Procedia PDF Downloads 152
249 Laboratory Investigation of Alkali-Surfactant-Alternate Gas (ASAG) Injection – a Novel EOR Process for a Light Oil Sandstone Reservoir

Authors: Vidit Mohan, Ashwin P. Ramesh, Anirudh Toshniwal


Alkali-Surfactant-Alternate-Gas(ASAG) injection, a novel EOR process has the potential to improve displacement efficiency over Surfactant-Alternate-Gas(SAG) by addressing the problem of surfactant adsorption by clay minerals in rock matrix. A detailed laboratory investigation on ASAG injection process was carried out with encouraging results. To further enhance recovery over WAG injection process, SAG injection was investigated at laboratory scale. SAG injection yielded marginal incremental displacement efficiency over WAG process. On investigation, it was found that, clay minerals in rock matrix adsorbed the surfactants and were detrimental for SAG process. Hence, ASAG injection was conceptualized using alkali as a clay stabilizer. The experiment of ASAG injection with surfactant concentration of 5000 ppm and alkali concentration of 0.5 weight% yields incremental displacement efficiency of 5.42% over WAG process. The ASAG injection is a new process and has potential to enhance efficiency of WAG/SAG injection process.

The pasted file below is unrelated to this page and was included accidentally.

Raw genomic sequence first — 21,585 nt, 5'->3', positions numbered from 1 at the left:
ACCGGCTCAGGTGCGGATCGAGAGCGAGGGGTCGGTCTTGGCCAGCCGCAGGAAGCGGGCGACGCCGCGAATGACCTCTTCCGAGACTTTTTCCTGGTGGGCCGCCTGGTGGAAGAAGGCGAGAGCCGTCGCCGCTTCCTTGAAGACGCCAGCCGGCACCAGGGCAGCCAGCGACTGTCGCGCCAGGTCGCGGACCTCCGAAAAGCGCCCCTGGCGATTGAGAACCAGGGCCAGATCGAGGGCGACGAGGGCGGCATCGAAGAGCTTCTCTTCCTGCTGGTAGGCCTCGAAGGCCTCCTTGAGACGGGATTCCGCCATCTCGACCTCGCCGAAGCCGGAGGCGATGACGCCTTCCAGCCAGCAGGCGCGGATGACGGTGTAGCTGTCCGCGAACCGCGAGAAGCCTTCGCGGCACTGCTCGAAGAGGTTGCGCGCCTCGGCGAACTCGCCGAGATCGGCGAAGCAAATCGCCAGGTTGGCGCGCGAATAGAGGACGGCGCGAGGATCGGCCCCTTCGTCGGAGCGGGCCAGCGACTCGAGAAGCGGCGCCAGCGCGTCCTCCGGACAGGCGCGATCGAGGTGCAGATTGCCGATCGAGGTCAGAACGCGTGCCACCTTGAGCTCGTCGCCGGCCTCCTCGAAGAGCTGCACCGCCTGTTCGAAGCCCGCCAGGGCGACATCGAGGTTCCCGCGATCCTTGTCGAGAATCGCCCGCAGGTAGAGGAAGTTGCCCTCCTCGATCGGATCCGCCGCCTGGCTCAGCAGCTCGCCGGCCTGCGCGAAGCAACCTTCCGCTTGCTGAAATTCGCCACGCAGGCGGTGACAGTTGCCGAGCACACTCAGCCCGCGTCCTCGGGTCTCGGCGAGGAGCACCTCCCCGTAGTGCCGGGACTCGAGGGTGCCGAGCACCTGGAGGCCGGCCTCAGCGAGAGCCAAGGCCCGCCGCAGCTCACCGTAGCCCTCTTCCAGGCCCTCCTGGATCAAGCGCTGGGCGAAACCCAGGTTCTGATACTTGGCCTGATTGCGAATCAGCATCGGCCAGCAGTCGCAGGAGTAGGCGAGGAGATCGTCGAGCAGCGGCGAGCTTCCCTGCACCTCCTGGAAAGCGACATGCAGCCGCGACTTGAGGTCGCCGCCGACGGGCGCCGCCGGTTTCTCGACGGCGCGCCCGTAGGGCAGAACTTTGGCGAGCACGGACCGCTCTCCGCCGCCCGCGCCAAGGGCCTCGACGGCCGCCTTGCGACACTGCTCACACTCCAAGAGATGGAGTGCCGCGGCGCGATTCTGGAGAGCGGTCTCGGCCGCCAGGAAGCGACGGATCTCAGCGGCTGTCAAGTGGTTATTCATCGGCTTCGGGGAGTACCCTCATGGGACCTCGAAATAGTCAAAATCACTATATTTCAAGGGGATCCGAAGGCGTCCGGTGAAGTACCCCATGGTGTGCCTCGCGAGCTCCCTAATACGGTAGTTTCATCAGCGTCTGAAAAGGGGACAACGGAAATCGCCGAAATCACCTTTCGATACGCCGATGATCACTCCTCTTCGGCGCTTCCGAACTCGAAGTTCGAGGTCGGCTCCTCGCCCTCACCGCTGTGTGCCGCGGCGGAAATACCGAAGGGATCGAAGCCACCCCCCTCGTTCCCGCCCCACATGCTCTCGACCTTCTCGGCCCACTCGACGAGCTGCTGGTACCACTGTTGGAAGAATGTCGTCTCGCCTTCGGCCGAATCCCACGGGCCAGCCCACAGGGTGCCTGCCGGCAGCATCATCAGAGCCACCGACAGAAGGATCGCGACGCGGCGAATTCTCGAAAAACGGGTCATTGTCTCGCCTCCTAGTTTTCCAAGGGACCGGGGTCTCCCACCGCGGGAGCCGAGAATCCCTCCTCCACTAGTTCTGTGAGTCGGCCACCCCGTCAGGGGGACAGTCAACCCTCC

Keywords: alkali surfactant alternate gas (ASAG), surfactant alternate gas (SAG), laboratory investigation, EOR process

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248 Investigate the Effects of Anionic Surfactant on THF Hydrate

Authors: Salah A. Al-Garyani, Yousef Swesi